Internet news sites and newspapers are packed with stories about Facebook's contribution to the divorce process. Largely ignored, however, is Facebook's impact on life after divorce. Questions we never would have imagined 10 years ago, such as whether to keep an ex-spouse on the "friends" list or how much of one's inner life to put on the "wall," now challenge many divorced people.
What to Post?
Facebook is the modern version of a scrapbook. It is an open scrapbook, however; as we clip and paste our thoughts onto the page, we must consider the information we convey to an ever-growing circle of friends.
Whether a divorce was amicable or contentious, a complex story lies behind it. It is a story with aspects that will always remain private, and events that were very public. The in-between moments, which may explain to others why the divorce occurred or how it affected the spouses, are often the ones that divorcees may be undecided about posting.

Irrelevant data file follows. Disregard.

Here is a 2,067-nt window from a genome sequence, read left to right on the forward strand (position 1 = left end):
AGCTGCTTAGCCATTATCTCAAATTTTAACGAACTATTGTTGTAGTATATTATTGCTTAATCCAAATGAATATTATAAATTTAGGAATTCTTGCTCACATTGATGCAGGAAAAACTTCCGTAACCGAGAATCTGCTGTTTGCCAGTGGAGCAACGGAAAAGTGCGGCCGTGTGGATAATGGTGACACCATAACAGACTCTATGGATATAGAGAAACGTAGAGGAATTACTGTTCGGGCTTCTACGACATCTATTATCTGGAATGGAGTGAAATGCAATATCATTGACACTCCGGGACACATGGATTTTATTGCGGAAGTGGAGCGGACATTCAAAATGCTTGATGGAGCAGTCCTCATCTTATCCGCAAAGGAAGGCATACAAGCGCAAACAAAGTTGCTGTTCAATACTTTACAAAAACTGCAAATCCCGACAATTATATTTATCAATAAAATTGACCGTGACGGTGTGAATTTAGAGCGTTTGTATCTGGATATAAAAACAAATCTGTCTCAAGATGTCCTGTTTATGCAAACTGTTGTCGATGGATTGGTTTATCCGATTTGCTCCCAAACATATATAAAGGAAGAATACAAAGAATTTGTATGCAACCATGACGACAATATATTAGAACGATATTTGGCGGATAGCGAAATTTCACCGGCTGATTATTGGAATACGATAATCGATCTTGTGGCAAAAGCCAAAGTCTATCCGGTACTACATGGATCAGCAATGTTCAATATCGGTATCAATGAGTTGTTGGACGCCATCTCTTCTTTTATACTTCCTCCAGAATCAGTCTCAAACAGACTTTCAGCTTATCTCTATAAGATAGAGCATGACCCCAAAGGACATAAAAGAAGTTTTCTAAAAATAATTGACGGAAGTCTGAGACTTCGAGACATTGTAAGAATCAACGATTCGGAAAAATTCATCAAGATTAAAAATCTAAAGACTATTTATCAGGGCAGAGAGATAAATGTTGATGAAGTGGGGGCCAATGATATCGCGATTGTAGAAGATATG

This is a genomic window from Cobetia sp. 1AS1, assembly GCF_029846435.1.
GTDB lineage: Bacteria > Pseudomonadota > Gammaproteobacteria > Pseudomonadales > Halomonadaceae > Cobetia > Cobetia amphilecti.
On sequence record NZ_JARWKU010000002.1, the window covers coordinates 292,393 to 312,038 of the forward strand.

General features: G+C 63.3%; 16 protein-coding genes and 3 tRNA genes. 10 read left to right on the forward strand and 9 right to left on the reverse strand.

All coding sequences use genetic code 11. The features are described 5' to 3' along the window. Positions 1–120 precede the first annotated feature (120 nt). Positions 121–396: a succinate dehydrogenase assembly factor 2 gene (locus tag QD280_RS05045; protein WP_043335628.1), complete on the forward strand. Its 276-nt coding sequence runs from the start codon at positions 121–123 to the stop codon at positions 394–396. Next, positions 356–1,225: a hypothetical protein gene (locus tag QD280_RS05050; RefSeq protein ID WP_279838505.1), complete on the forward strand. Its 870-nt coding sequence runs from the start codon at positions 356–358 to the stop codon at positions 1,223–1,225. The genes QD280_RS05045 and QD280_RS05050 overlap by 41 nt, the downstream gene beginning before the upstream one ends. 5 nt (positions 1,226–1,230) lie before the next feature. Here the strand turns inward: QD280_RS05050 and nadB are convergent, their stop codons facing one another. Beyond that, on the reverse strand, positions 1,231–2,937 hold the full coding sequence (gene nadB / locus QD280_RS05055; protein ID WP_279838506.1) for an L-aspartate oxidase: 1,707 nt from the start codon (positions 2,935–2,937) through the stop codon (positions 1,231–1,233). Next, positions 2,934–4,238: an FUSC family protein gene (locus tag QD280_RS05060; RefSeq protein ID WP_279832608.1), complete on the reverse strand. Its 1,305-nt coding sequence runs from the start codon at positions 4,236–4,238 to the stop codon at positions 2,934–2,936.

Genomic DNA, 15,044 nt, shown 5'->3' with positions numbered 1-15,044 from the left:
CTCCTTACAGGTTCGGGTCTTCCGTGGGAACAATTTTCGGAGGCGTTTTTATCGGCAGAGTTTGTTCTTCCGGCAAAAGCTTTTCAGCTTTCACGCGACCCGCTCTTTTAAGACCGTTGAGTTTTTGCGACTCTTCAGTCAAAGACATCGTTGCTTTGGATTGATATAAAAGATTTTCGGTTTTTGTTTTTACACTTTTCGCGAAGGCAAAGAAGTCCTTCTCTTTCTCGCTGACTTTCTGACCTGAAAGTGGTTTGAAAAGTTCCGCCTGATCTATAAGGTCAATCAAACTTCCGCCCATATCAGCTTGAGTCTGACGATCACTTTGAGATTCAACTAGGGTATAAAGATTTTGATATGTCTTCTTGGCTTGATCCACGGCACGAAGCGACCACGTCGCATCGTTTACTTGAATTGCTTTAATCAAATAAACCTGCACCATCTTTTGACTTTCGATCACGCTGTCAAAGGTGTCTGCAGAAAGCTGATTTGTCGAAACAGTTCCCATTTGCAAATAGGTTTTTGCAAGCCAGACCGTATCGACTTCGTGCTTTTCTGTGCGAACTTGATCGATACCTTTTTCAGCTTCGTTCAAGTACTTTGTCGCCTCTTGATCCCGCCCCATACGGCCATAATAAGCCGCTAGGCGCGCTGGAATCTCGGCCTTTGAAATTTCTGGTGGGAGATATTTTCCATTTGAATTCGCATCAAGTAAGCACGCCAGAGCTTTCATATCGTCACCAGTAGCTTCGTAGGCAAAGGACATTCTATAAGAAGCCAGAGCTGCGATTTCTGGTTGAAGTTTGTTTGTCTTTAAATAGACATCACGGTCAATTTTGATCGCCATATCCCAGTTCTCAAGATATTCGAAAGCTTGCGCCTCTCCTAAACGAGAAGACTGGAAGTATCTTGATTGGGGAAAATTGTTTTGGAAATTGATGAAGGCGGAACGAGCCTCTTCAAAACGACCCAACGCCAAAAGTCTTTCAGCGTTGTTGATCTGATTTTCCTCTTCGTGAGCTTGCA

What to View?
It could be difficult to witness an ex-spouse's activity - whether the viewing is accomplished by a direct connection on Facebook or a more circuitous route through friends of friends on the site.
With ever-changing Facebook privacy standards, it may become easier than anticipated to see information that was intended to have a narrow release. It may be wise to un-friend certain people, at least for a while, if the information seems too painful.
How to Behave?
Perhaps there are no hard-and-fast rules for Facebook etiquette after divorce, except for the rules that many of us live by anyway: Think about what you say before you say it; and if you're not sure you should say something, wait a day or two and see if it still seems like a good idea.
Whether it is adjusting your approach to Facebook, deciding which real-life friends to lean on or getting accustomed to the new daily routine, life after divorce can take some getting used to. In Georgia and beyond, newly divorced people will need patience and perspective to find the balance.